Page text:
Now Abide Faith, Hope & Love
Sorrow is everywhere. We are never far away from it and yet, we don’t really feel the full force of its agony until we experience a “direct hit”. We somehow feel insulated from the tragedies on television or that we read about on the news. That is a universal feeling because every time tragedy strikes, the persons interviewed will say, “We just did not think that would happen here.” Our sense of living with safe buffers to prevent sorrows is only an illusion. In a world of violence, tragedy, illness, accidents, malevolent behavior, and death, it is far more rare if we are “not” affected directly by a tragedy of life than if we are.
Grief is very much a part of every aspect of our generation. Here are what some have said from their perspective on grief.
The friend who can be silent with us in a moment of despair or confusion, who can stay with us in an hour of grief and bereavement, who can tolerate not knowing…not healing….not curing… that is a friend who cares. Henri Nouwen.
Part of every misery is, so to speak, the misery’s shadow or reflection: the fact that you don’t merely suffer but have to keep on thinking about the fact that you suffer. I not only live each endless day in grief, but live each day thinking about living each day in grief. C. S. Lewis.
All confront grief differently. Here is one young lady’s success in doing so. Those that frequently speak and show love to those they cherish are the best prepared to face sorrow.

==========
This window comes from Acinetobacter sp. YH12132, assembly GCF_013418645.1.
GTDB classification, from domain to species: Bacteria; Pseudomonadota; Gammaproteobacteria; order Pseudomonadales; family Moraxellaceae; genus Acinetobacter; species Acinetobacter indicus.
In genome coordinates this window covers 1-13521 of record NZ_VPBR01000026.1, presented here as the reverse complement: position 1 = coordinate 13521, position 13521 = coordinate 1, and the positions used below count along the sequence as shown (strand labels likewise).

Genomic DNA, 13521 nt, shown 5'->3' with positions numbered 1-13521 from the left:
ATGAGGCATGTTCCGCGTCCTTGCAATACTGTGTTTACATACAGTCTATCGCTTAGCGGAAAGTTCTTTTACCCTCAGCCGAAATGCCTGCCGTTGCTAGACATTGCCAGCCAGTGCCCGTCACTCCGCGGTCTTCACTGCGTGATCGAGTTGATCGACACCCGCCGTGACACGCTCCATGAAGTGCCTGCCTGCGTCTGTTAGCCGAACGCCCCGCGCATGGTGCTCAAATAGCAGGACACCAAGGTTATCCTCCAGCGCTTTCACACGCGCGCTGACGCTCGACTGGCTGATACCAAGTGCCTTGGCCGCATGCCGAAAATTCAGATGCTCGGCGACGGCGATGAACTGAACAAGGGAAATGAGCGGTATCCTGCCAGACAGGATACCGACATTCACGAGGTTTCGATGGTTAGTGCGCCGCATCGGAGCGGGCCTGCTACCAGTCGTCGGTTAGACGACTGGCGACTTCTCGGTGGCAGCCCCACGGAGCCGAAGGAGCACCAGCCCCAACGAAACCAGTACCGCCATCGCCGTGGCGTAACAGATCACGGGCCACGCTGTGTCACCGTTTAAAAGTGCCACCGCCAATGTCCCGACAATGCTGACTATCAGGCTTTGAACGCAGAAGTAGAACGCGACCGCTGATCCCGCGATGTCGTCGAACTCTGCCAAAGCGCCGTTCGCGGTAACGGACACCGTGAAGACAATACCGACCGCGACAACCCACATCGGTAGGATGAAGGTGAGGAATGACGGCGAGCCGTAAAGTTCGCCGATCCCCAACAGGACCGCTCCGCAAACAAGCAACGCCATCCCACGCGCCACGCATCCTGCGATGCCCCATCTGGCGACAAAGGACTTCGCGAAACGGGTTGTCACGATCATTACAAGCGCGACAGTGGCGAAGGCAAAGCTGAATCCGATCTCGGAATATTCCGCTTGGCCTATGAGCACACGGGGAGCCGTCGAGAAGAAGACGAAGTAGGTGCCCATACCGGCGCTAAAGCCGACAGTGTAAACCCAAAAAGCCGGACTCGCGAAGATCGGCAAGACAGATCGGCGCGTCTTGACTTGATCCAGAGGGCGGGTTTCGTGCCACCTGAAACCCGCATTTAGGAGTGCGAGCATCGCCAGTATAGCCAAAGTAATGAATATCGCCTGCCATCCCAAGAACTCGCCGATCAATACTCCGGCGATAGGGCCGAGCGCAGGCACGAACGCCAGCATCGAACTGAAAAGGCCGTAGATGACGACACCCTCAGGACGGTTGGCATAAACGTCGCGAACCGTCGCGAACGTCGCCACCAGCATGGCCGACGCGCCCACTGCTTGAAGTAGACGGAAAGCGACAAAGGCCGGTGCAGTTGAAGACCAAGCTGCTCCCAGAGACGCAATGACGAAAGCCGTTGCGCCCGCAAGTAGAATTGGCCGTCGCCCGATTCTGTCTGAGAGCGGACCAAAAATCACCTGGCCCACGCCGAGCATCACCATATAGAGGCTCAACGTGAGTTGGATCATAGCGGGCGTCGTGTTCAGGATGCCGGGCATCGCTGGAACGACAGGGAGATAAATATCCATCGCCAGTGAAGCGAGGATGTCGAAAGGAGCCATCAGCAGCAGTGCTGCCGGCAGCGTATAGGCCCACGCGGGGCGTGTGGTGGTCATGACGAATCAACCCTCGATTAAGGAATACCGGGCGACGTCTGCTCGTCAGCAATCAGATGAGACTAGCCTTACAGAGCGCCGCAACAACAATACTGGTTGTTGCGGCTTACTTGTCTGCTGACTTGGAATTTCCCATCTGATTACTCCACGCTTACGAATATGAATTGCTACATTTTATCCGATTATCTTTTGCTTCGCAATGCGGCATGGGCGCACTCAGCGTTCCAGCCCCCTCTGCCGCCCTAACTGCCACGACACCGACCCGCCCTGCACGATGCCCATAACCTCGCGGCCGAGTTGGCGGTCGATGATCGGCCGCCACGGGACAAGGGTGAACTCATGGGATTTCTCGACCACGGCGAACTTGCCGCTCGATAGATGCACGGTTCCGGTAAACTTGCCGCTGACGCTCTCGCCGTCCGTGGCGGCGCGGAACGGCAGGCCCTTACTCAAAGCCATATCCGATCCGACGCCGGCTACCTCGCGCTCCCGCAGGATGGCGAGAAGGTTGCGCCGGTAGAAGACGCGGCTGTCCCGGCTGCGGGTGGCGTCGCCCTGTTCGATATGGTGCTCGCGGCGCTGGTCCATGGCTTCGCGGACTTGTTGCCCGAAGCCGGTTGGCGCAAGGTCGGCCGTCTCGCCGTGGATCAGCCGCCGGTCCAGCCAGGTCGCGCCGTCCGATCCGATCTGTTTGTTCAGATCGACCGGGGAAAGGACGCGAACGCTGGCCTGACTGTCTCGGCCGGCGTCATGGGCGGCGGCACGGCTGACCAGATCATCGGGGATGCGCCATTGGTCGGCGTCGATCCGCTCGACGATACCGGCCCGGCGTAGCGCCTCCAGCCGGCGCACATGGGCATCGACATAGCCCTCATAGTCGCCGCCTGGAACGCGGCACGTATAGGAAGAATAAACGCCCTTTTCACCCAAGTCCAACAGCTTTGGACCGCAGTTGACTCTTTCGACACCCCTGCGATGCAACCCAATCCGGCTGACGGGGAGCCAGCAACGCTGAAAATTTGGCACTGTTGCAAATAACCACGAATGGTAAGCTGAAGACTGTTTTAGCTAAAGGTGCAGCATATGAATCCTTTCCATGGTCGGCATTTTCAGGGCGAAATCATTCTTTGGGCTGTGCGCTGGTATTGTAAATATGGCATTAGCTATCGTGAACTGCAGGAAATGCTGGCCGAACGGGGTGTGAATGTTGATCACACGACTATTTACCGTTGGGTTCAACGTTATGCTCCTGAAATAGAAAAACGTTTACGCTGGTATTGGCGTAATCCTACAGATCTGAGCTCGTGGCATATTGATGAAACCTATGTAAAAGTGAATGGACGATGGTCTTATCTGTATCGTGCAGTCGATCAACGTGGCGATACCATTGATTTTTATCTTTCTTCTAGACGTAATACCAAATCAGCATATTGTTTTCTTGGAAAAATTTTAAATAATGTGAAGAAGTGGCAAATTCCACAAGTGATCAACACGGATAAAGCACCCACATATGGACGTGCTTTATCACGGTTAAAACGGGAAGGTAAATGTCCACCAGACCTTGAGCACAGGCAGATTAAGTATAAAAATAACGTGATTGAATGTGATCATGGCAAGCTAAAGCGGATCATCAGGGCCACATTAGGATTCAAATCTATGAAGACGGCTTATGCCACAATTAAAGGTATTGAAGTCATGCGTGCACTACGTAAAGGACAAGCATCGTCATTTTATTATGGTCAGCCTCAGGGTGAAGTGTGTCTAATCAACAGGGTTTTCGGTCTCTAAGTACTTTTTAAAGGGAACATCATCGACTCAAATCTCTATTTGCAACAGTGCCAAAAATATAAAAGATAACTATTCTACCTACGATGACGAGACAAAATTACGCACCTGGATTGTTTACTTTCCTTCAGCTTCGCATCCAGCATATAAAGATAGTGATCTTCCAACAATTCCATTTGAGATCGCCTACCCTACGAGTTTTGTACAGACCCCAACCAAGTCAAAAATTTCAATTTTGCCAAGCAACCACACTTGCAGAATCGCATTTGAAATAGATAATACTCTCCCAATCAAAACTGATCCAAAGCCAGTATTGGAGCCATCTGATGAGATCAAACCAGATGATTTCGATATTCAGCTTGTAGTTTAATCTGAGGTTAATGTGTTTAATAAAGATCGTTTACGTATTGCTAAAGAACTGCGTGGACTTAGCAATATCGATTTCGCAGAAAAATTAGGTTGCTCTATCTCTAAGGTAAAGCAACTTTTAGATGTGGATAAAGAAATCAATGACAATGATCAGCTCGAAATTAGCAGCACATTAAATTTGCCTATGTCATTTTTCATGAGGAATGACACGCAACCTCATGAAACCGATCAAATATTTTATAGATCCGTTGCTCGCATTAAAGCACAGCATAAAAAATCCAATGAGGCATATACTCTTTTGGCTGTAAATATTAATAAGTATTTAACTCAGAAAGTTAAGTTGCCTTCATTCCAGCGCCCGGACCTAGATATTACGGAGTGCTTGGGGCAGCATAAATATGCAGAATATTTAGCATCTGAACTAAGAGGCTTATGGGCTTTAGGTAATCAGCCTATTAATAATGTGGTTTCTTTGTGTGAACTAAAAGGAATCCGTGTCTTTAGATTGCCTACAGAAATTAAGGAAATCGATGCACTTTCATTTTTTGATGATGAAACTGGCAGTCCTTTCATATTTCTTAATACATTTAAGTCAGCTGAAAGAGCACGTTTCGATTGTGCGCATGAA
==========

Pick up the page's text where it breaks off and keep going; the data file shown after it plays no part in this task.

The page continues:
Allison was an upbeat, enthusiastic teen. She was positive, eager, and energetic. She was one of the teens in my group and was always a joy. It was terrible the day I got the call about her dad.
Allison’s dad died suddenly of a massive heart attack sitting in his office at work one day.
I got to the hospital to see them carrying his belongings with them into the counseling room. They were silent, stunned, sobbing. The cheerfulness that was always on Allison’s face had been washed away with sorrow and tears. We talked for a long time, the family and I. They were trying to get their minds around what had happened. I wondered what would happen to cheerful Allison. Her daddy meant the world to her. She would be crushed.
In the days that followed I kept a close eye on Allison and her family. They each had their own way of dealing with the grief. Allison’s was simple. She said, “Every day my daddy told me, ‘I love you’,” she said. “Even though he’s gone, I’ll never doubt his love…that means everything.” The power of “I love you” can be expressed in so many ways. But the key comes down to this. You’ve got to express love every day for it to really show you mean it. When was your last chance to say, “I love you”? Don’t leave your gratitude or love unexpressed. (Copied).